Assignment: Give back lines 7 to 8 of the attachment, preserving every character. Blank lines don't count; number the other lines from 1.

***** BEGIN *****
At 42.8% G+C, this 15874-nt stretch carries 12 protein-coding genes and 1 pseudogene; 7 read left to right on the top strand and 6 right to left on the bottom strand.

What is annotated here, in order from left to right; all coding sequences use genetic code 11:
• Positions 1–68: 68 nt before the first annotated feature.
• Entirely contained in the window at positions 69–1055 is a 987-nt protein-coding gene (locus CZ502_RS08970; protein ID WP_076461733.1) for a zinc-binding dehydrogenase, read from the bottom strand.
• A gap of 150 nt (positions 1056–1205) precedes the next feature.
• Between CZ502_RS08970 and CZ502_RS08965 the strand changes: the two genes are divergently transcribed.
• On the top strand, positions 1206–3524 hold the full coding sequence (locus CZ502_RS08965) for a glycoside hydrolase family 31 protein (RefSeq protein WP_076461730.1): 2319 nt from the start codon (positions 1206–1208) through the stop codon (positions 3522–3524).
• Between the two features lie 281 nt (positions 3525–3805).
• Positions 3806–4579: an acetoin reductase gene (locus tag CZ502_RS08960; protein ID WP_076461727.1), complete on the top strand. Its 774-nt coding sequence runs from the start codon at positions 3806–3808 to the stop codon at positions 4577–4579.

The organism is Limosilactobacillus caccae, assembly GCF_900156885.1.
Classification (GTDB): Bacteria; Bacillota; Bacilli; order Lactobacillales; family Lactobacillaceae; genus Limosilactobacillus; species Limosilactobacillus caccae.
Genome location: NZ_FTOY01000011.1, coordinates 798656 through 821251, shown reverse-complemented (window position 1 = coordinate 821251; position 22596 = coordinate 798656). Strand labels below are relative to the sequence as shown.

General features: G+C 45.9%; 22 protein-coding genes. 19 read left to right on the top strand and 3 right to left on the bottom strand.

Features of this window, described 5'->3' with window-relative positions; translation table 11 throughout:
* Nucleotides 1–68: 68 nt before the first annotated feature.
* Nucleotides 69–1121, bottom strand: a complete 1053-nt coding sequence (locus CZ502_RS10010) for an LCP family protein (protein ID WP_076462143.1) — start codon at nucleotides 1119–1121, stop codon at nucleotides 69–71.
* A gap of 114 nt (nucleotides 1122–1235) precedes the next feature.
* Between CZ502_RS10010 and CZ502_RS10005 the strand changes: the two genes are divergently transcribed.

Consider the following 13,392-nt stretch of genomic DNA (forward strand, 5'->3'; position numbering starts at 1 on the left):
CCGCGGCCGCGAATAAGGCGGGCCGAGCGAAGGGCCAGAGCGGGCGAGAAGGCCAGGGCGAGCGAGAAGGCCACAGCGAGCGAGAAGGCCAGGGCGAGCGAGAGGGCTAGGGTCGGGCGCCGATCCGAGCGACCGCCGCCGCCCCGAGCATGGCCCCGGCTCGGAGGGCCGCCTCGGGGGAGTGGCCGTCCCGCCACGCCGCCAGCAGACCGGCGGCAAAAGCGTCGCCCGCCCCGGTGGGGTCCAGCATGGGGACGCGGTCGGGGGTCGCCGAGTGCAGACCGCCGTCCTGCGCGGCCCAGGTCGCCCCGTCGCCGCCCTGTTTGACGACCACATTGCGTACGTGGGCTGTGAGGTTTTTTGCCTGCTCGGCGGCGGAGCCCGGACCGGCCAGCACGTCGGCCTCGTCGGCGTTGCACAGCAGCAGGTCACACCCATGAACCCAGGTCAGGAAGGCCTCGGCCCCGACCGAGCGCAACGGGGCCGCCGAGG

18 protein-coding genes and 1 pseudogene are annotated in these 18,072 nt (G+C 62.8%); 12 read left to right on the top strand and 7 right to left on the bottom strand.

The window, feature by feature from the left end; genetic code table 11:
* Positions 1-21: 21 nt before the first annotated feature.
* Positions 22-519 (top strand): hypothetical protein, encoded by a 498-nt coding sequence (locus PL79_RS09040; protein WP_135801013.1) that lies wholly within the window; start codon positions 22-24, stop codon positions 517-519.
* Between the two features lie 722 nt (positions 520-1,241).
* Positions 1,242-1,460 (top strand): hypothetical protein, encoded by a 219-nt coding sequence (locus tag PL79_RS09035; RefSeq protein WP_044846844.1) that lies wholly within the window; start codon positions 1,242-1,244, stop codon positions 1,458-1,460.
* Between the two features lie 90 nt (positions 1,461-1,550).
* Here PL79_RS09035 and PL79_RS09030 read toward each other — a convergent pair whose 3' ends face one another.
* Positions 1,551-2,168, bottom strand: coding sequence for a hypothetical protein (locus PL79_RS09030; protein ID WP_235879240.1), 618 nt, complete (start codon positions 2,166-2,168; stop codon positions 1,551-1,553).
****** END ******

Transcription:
• On the top strand, positions 1206–3524 hold the full coding sequence (locus CZ502_RS08965) for a glycoside hydrolase family 31 protein (RefSeq protein WP_076461730.1): 2319 nt from the start codon (positions 1206–1208) through the stop codon (positions 3522–3524).
• Between the two features lie 281 nt (positions 3525–3805).